One of the sectors of The Culture where under-representation of women (in all senses) is an issue, along with rage at efforts to rectify the under-representation, is gaming. Ernest Adams addresses the issue at Gamasutra.
The topic of institutionalized misogyny in game culture is finally getting the attention it deserves, and the situation is grim. Once again we embarrassed ourselves at the Electronic Entertainment Expo with a parade of booth babes and an Xbox One launch that featured a rape joke and not a single female protagonist among its launch titles. Try pointing this out to many industry executives and you’ll get a collective shrug. Try pointing it out in online gamer spaces and you get howls of outrage and a torrent of vile abuse from a small number of very angry men. The attacks get worse if the person who points it out happens to be a woman: death threats, threats of sexual violence, character assassination and cyberstalking are commonplace. Jennifer Hepler, a writer at BioWare, recently received explicit death threats… not to her but to her children, a new low.
The haters are simply infuriated at the suggestion that games might be improved by making them more appealing to women, and they’re warning us that they’ll do something about it.
No girls in the club house!
So who is asking for a change, and what exactly are they asking for? I’m going to call them “progressive gamers,” for want of a better term; they’re both men and women. With respect to gender in games (the treatment of racial minorities or under-represented sexualities is a separate, but related issue), their requests are simple and few:
- More opportunities to play female protagonists in AAA titles.
- More female characters—especially protagonists—who are not hypersexualized and whose clothing is appropriate for their activity.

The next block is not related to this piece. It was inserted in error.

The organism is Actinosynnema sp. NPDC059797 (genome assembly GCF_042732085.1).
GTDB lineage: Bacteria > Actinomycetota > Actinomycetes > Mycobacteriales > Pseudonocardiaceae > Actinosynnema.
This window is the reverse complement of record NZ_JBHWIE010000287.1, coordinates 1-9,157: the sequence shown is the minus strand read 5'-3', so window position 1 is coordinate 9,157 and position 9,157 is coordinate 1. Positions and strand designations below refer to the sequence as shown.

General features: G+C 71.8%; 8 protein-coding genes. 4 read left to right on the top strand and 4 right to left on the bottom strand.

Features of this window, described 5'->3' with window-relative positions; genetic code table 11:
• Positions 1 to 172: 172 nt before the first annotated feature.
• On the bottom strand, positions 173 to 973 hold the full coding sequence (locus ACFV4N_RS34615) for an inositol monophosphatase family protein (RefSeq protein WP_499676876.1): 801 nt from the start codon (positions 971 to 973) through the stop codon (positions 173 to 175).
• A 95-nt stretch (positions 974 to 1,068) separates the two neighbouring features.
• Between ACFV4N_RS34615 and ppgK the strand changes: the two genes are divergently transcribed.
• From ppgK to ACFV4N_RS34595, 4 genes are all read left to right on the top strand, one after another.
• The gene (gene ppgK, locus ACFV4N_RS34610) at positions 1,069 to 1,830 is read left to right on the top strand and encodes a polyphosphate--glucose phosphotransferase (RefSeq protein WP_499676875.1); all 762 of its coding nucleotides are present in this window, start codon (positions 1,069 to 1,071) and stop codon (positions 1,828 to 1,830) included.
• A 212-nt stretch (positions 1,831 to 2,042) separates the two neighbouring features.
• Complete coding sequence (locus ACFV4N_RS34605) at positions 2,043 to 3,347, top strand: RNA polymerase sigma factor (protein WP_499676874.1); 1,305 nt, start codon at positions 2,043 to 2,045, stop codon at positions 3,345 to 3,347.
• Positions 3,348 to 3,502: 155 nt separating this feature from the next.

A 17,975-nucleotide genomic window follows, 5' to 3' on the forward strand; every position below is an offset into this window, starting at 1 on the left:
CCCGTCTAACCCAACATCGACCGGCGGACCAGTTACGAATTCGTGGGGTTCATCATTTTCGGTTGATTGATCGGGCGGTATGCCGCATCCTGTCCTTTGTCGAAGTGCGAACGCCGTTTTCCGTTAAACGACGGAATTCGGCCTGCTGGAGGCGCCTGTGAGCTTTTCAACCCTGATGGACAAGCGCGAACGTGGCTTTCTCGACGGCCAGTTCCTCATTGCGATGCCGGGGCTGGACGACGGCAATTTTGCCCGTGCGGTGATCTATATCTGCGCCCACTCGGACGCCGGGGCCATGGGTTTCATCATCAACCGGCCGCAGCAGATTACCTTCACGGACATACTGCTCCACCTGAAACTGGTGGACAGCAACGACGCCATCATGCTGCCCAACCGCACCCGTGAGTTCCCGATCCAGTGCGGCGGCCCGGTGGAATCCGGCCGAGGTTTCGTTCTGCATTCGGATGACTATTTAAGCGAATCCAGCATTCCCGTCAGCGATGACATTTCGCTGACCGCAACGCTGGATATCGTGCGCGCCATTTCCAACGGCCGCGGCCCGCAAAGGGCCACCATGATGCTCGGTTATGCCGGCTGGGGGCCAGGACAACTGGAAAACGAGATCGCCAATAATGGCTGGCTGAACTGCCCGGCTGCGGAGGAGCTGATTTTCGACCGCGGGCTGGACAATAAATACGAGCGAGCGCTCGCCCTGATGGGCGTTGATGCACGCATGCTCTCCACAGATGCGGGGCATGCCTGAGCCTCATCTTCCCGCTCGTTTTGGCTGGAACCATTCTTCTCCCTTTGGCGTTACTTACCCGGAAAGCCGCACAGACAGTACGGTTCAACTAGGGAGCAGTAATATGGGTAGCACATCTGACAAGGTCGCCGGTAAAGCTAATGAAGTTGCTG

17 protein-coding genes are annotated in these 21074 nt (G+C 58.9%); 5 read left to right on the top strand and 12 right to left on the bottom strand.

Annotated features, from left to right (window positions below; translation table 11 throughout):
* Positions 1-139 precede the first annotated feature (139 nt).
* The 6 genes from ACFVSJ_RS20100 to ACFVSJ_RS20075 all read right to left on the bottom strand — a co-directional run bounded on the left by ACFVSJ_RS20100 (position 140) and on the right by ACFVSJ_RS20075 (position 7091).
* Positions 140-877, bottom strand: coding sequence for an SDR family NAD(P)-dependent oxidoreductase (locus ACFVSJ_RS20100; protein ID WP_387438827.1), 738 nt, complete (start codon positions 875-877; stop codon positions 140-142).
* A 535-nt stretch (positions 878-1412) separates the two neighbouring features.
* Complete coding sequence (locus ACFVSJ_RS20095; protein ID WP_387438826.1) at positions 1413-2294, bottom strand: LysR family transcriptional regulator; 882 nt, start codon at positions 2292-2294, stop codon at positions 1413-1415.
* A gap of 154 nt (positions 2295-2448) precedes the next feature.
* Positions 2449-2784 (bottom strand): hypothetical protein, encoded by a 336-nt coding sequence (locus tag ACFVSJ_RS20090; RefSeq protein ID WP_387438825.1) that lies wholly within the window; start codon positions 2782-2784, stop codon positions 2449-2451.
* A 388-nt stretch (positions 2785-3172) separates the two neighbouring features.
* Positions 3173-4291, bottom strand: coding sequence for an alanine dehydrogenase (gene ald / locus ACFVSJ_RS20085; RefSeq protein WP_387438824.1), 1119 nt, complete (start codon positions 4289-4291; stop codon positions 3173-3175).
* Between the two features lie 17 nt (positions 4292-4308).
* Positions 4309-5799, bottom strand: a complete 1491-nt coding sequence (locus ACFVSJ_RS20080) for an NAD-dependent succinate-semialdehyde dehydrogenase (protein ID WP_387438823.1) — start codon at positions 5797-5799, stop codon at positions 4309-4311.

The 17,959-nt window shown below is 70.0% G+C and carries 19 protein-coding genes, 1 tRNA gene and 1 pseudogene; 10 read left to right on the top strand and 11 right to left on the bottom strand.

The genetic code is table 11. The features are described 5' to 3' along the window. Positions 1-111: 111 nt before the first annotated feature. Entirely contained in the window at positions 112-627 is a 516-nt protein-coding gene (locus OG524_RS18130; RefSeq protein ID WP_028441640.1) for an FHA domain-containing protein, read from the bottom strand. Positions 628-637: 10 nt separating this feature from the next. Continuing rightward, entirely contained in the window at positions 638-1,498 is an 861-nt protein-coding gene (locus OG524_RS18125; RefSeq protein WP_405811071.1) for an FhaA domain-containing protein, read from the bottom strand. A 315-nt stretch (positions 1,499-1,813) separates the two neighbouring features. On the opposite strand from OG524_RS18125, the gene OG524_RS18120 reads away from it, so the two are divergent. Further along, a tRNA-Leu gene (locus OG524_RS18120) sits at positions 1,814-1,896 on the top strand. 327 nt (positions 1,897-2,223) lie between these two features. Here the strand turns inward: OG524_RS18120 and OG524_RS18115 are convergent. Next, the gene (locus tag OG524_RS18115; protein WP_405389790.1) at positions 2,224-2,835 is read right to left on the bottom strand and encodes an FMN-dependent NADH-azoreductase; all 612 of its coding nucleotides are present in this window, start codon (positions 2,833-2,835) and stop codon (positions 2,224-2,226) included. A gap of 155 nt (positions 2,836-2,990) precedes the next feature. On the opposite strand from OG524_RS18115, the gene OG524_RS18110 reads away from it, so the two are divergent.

- More female characters portrayed as strong and competent people rather than victims, trophies, or sex objects.
More female cooties, in other words.
If you visit YouTube or the gamer message boards frequented by reactionary players, you encounter, again and again, the same set of arguments for not building any new games that the progressive players might like. I’ll summarize them here:
- Dismissive: They’re only games; they’re not important, so it doesn’t matter if there aren’t many women or their portrayal of women is unrealistic.
- Male chauvinist: Feminazis are pushing their way into the game industry with their political correctness, and they’re going to ruin games and (male) gaming culture.
- Ignorant: Asking for female protagonists in games is a violation of game designers’ freedom of speech.
- Misogynist: “Wherever there are happy men there will always be a woman there to ruin it.” That’s about the mildest quote I could find.
- Financial: Male players don’t like to play female characters, and they like to see the women in games eroticized. The game industry will lose a lot of money if it stops catering to those men.
Ernest then provides actual information on the financial claim and finds it to be dead wrong. His conclusion is very heartening, because it applies to other sectors of The Culture too.
By this point it should be clear that if the reactionary players leave in a huff, it won’t do us any real harm. Like all extremists, they wildly overestimate the number of people who agree with them, and the sales that they represent are too small a fraction of the overall numbers to worry about. They are noisy and obnoxious, but financially irrelevant. We don’t need the haters.
The only companies in the industry that are at risk are ones whose business depends on selling games to these clowns. It’s kind of stupid to alienate a large audience in order to serve a small one, and as our markets continue to grow, they will end up in a strange, pathetic little niche like strip poker games.
They are noisy and obnoxious, but otherwise irrelevant.